Face shields are a necessity in lots of professions and for a variety of tasks within the workplace or at home. OSHA requires the usage of face shields when workers are uncovered to flying objects, molten metal, liquid chemicals, acids or caustic liquids, chemical gasses or vapors, or potentially hazardous light radiation. Particular jobs requiring the use of face shields include metal workers, some medical workers, industrial painters and workers in chemical plants. While not all employment and tasks require a face shield, they are often missed and needs to be used more often.
5 Reasons To Use A Face Shield
Flying debris: Mud and other fine supplies can fly into your eyes. When using chainsaws, angle grinders or comparable energy tools, it is best to always use a face shield.
Splash hazards: When handling acids, corrosives, chemical adherents or strippers and or with body fluids it is best to wear face shields. Typical safety eyewear doesn’t provide the necessary liquid splash protection required for these type of hazards.
Excessive heat: When performing furnace upkeep, engaging in welding or handling any molten substance you need to use a face shield. Some face shields, typically employed in foundries, have particular coatings to provide additional protection from extreme temperatures.
Arc Hazards: Electricians working with high voltage connections want protection from potential arc explosions, which can lead to extreme burns and loss of life! Only specially designed face shields ought to be used. The Elvex ARC-Shield is an instance of a face shield specifically designed to protect against arc flash.
High-velocity impact hazards: Safety glasses do an awesome job of protecting your eyes. Nonetheless, they can not protect your face. Plus, safety glasses might fail if hit by an object with enough mass or velocity. Face shields provide an extra stage of protection from high-mass and high-velocity impact hazards. With that being said, it’s always beneficial to wear safety eyewear underneath your face shield.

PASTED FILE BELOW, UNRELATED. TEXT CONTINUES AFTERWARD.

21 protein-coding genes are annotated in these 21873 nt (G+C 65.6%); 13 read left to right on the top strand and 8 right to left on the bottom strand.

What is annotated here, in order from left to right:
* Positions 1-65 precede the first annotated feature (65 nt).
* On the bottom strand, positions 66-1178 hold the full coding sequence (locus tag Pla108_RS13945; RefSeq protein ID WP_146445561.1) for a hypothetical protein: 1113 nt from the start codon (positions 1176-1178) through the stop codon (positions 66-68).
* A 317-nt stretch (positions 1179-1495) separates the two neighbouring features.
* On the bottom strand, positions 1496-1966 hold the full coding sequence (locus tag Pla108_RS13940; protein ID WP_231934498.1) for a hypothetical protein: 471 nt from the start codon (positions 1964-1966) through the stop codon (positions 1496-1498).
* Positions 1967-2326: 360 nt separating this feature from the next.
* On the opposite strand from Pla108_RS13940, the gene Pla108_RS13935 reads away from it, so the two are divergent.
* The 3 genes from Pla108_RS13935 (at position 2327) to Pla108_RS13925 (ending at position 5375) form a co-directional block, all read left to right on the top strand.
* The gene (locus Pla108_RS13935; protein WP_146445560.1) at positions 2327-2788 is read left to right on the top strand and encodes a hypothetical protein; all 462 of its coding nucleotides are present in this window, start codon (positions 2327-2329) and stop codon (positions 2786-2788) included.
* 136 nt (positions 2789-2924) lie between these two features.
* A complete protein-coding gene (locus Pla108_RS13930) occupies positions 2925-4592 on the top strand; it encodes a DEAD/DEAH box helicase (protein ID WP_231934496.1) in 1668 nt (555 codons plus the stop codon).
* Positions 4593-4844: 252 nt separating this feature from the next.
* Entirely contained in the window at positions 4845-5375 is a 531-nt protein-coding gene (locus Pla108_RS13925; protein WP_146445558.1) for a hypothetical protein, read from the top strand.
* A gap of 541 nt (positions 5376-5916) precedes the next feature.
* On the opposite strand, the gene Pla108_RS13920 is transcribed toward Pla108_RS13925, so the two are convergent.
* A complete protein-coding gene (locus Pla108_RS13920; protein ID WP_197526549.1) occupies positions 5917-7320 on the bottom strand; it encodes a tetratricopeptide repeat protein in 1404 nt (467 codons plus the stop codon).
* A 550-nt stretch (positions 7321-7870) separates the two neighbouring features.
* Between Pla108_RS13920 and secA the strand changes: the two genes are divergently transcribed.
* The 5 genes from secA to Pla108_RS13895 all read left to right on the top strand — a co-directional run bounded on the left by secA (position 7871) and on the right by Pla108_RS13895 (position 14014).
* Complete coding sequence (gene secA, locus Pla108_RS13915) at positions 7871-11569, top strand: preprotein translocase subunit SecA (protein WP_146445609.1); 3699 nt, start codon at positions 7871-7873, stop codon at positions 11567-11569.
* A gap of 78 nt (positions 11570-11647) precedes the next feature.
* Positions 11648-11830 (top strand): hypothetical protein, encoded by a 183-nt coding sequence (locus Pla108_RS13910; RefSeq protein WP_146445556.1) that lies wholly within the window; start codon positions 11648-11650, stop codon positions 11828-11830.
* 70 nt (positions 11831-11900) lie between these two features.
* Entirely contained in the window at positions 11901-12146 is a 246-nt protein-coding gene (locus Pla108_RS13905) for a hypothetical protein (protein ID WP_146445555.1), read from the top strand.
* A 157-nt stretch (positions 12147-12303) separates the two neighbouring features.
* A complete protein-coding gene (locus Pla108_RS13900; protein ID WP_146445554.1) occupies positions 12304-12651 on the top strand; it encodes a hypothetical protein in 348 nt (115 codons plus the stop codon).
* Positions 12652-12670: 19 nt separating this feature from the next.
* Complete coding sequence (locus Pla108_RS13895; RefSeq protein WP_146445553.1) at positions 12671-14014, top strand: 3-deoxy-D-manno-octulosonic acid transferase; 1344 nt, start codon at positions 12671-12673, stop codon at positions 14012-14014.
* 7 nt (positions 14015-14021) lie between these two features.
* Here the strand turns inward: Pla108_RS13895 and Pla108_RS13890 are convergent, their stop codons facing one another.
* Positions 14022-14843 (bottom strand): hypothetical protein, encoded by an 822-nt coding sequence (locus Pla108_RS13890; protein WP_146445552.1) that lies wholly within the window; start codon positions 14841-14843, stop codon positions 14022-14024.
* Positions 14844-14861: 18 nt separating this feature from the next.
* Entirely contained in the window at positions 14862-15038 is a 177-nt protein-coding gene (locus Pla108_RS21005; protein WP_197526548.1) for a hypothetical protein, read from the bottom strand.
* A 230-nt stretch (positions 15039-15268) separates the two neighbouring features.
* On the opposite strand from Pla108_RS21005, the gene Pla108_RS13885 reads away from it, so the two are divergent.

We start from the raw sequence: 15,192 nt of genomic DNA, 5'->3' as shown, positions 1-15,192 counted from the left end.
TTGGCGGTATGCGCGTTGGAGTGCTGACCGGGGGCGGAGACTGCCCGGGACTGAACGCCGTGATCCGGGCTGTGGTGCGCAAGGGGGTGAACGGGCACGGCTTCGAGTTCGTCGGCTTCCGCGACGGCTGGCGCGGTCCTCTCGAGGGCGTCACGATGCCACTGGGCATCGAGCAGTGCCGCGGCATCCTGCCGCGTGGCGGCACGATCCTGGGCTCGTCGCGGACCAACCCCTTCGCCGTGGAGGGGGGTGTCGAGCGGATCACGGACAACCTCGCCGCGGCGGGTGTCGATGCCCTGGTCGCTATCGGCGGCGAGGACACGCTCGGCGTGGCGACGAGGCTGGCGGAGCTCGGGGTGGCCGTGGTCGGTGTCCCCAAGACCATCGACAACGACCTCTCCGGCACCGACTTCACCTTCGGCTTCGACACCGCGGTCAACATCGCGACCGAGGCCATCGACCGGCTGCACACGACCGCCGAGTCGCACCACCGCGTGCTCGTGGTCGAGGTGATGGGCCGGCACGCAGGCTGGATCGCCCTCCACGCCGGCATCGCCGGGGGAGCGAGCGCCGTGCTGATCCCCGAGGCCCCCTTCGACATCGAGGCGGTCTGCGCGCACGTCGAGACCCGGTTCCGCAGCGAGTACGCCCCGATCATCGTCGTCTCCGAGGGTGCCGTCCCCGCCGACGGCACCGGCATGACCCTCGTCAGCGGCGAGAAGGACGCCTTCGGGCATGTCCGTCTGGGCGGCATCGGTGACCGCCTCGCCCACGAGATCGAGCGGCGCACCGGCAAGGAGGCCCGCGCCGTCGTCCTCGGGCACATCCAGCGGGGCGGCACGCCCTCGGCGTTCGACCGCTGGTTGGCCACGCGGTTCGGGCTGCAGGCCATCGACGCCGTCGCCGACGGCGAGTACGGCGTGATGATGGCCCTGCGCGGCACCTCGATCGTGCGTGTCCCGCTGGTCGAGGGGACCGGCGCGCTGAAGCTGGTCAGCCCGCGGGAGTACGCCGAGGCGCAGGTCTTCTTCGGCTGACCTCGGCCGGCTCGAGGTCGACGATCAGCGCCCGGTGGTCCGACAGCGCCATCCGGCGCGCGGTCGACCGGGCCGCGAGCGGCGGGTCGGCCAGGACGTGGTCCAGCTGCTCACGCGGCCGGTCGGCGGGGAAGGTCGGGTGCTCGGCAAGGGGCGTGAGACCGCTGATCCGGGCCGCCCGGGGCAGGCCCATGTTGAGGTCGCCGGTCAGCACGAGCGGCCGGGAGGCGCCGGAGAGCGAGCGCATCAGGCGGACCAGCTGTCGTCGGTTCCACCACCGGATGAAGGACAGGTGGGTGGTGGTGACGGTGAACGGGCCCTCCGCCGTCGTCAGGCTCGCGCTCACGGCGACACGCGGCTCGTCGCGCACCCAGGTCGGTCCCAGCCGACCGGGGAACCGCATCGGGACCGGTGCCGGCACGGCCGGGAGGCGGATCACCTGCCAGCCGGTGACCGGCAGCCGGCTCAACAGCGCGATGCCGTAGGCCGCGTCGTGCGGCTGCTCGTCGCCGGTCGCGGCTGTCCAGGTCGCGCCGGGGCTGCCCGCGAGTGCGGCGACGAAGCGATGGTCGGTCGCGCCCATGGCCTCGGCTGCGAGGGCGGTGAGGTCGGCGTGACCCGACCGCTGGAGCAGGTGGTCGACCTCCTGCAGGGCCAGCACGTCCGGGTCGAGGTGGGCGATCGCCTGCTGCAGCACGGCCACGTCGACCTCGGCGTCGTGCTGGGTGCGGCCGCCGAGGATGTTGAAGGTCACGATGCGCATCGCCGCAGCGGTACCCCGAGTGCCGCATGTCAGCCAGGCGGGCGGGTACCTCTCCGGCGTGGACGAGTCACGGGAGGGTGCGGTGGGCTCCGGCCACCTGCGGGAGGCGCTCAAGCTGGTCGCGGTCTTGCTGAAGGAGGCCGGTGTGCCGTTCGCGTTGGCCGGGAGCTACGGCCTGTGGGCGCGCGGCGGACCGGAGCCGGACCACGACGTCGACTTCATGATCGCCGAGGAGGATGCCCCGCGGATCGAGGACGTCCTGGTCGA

Fortunately, safety glasses stopped this damaged angle-grinder disk because a face shield should have been worn.
5 Face Shield Options To Consider
Side protection on face shields provides increased protection from lateral hazards. It’s a natural intuition to turn your face away from an object flying towards you. However, this might expose your eyes or face to the incoming hazard. Ensure your face shield has adequate side protection, particularly if you happen to’re working around liquid splash or radiation hazards.
Goggle styles such because the Jackson MonoShield with Goggles or Bolle Atom Shield provide another option for face protection when working in clean rooms, metal processing, foundries, mining, construction and more. These face shields combine a removable goggle with a face shield. This function provides the ability to interchange the goggle if it turns into scratched or damaged. Plus, you may discover these face shields simpler to make use of in lab environments, because the face shield fits closer to your face.
Headgear – Face shields are typically worn with headgear or mounted to a traditional hard hat. Consider the type of atmosphere you’ll be working in and choose the appropriate headgear system. Most face shield producers provide adapters for mounting their products on hard hats.
Face shields are available in removable or lift-front designs. Removable face shields allow for simple replacement while lift-front kinds might be lowered and raised rapidly as the task requires.
Face shield material comes in polycarbonate, Lexan or wire mesh models. Polycarbonate and Lexan protect against impacts and are available in clear or tinted versions. Wire mesh face shields are common with loggers and provide protection from impacts, plus they don’t fog up. Nonetheless, wire mesh face shields should not be used for work involving chemical, liquid splash, or fine dust hazards.
Think Safety Glasses AND Face Shield
Face shields do a superb job of providing extra eye and face protection from quite a lot of dangers. Nonetheless, you should always wear safety glasses under your face shield because the bottom and sides of face shields typically have gaps. Liquid or debris passing by means of these gaps can contact your eyes, potentially causing an injury.
Be sure to take the time to guage the hazards in your work space and choose the appropriate eye and face protection.